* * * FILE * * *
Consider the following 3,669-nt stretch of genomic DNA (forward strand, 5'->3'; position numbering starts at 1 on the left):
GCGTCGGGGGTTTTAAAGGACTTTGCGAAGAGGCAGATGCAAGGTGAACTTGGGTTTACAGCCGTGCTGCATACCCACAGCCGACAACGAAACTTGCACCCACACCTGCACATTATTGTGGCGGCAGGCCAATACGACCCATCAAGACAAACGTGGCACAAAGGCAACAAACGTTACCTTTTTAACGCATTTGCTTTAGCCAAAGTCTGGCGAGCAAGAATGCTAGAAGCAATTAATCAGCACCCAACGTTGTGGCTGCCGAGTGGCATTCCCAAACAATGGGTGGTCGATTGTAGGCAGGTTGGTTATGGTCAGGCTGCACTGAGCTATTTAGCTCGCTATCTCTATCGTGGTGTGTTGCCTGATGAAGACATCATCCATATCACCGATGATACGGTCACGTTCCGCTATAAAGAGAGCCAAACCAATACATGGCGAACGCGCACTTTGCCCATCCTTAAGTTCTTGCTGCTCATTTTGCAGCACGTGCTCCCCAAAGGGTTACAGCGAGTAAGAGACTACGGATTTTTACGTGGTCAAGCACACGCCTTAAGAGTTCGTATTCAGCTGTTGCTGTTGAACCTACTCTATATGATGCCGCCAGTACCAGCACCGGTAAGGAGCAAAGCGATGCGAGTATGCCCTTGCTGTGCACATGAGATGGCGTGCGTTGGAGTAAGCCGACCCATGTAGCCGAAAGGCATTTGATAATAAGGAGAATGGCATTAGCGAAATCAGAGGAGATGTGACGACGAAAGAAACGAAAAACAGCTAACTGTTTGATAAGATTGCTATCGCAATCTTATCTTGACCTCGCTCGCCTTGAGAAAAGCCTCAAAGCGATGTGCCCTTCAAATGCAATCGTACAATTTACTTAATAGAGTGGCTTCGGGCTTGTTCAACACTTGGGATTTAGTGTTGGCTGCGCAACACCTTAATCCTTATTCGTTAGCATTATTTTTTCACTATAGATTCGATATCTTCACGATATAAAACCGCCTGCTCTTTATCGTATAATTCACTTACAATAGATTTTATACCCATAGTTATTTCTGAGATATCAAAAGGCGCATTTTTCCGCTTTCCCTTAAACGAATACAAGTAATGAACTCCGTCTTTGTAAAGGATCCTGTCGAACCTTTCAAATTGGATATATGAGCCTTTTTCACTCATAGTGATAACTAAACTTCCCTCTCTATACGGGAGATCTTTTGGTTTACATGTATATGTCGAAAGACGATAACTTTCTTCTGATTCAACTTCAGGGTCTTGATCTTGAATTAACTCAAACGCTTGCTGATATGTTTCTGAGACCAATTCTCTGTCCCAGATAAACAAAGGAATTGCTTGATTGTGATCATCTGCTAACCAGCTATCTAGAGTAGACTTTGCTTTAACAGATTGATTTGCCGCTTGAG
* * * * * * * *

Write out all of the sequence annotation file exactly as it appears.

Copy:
Consider the following 3,669-nt stretch of genomic DNA (forward strand, 5'->3'; position numbering starts at 1 on the left):
GCGTCGGGGGTTTTAAAGGACTTTGCGAAGAGGCAGATGCAAGGTGAACTTGGGTTTACAGCCGTGCTGCATACCCACAGCCGACAACGAAACTTGCACCCACACCTGCACATTATTGTGGCGGCAGGCCAATACGACCCATCAAGACAAACGTGGCACAAAGGCAACAAACGTTACCTTTTTAACGCATTTGCTTTAGCCAAAGTCTGGCGAGCAAGAATGCTAGAAGCAATTAATCAGCACCCAACGTTGTGGCTGCCGAGTGGCATTCCCAAACAATGGGTGGTCGATTGTAGGCAGGTTGGTTATGGTCAGGCTGCACTGAGCTATTTAGCTCGCTATCTCTATCGTGGTGTGTTGCCTGATGAAGACATCATCCATATCACCGATGATACGGTCACGTTCCGCTATAAAGAGAGCCAAACCAATACATGGCGAACGCGCACTTTGCCCATCCTTAAGTTCTTGCTGCTCATTTTGCAGCACGTGCTCCCCAAAGGGTTACAGCGAGTAAGAGACTACGGATTTTTACGTGGTCAAGCACACGCCTTAAGAGTTCGTATTCAGCTGTTGCTGTTGAACCTACTCTATATGATGCCGCCAGTACCAGCACCGGTAAGGAGCAAAGCGATGCGAGTATGCCCTTGCTGTGCACATGAGATGGCGTGCGTTGGAGTAAGCCGACCCATGTAGCCGAAAGGCATTTGATAATAAGGAGAATGGCATTAGCGAAATCAGAGGAGATGTGACGACGAAAGAAACGAAAAACAGCTAACTGTTTGATAAGATTGCTATCGCAATCTTATCTTGACCTCGCTCGCCTTGAGAAAAGCCTCAAAGCGATGTGCCCTTCAAATGCAATCGTACAATTTACTTAATAGAGTGGCTTCGGGCTTGTTCAACACTTGGGATTTAGTGTTGGCTGCGCAACACCTTAATCCTTATTCGTTAGCATTATTTTTTCACTATAGATTCGATATCTTCACGATATAAAACCGCCTGCTCTTTATCGTATAATTCACTTACAATAGATTTTATACCCATAGTTATTTCTGAGATATCAAAAGGCGCATTTTTCCGCTTTCCCTTAAACGAATACAAGTAATGAACTCCGTCTTTGTAAAGGATCCTGTCGAACCTTTCAAATTGGATATATGAGCCTTTTTCACTCATAGTGATAACTAAACTTCCCTCTCTATACGGGAGATCTTTTGGTTTACATGTATATGTCGAAAGACGATAACTTTCTTCTGATTCAACTTCAGGGTCTTGATCTTGAATTAACTCAAACGCTTGCTGATATGTTTCTGAGACCAATTCTCTGTCCCAGATAAACAAAGGAATTGCTTGATTGTGATCATCTGCTAACCAGCTATCTAGAGTAGACTTTGCTTTAACAGATTGATTTGCCGCTTGAG